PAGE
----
Out of the Shadow of a Giant

Hooke, Halley and the Birth of British Science
John Gribbin and Mary Gribbin
Published by William Collins

How two lesser-known pioneers of British science helped establish its foundations. Published by William Collins.

What if Isaac Newton had never lived? Would the great leaps forward in scientific thinking and discovery made in Britain during the second half of the 17th century still have taken place? In this immensely readable book, John and Mary Gribbin argue persuasively that they would have done, thanks to the intellectual endeavours and original thinking of Robert Hooke and Edmond Halley.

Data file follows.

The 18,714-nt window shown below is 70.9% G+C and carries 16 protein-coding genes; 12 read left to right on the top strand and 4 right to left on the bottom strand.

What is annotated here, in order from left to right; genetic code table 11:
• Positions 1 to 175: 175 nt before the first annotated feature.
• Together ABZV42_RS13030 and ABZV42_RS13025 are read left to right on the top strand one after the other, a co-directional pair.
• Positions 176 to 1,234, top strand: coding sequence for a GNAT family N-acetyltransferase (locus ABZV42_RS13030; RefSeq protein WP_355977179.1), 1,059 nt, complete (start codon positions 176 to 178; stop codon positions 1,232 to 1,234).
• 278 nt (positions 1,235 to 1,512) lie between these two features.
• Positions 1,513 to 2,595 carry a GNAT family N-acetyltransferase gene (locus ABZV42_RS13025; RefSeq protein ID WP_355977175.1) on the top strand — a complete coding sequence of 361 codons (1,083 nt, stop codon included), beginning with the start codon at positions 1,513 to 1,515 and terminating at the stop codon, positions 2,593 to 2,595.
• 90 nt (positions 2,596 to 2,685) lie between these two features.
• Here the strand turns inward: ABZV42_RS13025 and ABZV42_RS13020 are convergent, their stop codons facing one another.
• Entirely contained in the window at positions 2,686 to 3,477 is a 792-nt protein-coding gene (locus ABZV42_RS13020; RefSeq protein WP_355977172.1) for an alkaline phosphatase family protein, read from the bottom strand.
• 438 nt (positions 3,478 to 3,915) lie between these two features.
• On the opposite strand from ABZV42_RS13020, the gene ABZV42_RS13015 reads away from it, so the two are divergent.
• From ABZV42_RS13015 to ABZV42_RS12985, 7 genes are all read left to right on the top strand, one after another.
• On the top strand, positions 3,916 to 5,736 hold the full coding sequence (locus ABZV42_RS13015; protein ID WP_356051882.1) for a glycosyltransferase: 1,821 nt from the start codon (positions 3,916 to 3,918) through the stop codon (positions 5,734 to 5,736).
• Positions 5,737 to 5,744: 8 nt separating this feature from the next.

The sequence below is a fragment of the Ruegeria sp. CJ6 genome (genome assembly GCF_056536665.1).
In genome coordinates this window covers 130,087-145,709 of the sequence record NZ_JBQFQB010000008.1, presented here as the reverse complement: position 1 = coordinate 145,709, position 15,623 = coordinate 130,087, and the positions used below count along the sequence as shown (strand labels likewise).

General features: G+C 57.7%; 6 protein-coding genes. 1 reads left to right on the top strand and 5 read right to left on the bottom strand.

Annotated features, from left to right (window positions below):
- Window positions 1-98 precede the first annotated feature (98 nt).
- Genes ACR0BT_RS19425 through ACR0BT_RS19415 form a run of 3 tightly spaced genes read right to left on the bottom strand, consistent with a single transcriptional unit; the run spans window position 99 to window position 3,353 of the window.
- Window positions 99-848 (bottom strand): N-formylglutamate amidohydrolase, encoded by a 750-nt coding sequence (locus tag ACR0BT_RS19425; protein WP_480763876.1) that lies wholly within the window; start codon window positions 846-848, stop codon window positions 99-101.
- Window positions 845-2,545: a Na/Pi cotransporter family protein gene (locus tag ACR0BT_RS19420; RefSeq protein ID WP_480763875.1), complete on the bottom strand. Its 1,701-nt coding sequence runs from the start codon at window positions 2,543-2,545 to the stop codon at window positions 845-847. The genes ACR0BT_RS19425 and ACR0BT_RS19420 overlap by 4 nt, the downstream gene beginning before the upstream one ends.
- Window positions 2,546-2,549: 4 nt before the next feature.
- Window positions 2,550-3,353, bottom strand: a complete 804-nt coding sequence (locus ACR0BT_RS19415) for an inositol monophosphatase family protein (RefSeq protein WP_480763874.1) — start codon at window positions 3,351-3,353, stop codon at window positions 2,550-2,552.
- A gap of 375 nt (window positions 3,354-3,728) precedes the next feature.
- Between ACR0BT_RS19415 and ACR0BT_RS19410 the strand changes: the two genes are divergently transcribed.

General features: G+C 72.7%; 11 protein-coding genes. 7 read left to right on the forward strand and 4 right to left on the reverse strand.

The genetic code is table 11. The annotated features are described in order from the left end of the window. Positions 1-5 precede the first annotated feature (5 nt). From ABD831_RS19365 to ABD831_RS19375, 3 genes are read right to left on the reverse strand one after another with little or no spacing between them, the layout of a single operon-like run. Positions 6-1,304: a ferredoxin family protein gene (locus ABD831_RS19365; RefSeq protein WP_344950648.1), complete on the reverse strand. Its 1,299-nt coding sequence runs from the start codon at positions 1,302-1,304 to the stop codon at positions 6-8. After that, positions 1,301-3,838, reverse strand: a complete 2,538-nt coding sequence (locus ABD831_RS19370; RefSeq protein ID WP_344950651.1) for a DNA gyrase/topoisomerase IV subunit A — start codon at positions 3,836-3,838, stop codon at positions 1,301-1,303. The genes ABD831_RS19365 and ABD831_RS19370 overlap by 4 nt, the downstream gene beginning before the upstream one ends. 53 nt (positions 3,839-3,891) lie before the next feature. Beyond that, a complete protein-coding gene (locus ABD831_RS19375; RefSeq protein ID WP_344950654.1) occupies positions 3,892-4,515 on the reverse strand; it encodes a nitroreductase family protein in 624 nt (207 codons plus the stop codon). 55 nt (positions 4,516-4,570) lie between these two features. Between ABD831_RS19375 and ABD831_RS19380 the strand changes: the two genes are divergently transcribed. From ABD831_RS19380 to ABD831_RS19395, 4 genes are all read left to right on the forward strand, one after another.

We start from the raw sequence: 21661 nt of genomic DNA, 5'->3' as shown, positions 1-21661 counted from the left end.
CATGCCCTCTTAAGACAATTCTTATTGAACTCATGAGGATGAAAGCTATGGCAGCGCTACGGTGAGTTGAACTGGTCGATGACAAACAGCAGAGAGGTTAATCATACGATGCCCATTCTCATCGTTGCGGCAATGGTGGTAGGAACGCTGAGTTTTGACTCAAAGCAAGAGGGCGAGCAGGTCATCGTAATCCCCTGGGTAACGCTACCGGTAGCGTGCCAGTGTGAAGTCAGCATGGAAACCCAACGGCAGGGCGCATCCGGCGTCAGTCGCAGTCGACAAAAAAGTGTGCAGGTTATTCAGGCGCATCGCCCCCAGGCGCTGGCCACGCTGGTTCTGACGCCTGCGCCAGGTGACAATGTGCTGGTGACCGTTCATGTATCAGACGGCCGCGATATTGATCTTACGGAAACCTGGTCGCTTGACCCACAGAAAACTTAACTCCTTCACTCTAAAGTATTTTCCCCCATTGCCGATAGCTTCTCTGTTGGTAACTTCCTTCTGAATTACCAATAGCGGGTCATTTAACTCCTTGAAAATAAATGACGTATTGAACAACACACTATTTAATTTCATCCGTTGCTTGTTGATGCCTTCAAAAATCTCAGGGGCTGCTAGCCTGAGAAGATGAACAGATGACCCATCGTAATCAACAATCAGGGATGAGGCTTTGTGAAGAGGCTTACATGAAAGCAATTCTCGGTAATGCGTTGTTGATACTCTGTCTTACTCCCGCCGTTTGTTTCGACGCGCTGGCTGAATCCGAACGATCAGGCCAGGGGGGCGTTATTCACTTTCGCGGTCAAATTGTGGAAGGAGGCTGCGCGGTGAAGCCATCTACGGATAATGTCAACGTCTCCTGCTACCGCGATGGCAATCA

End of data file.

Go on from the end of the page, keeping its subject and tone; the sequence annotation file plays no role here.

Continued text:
While these two extraordinary men have been overshadowed by the giant figure of Newton, who is widely regarded as one of the greatest scientists of all time and the father of the English scientific revolution, Hooke and Halley were pioneering scientists in their own right and instrumental in establishing the Royal Society. For fans of popular science, this is an essential book uncovering the achievements of two men who contributed so much during the hundred years or so in which science as we know it became established.

Published by William Collins
384 pages
8 pages of colour plates
234 mm x 153 mm

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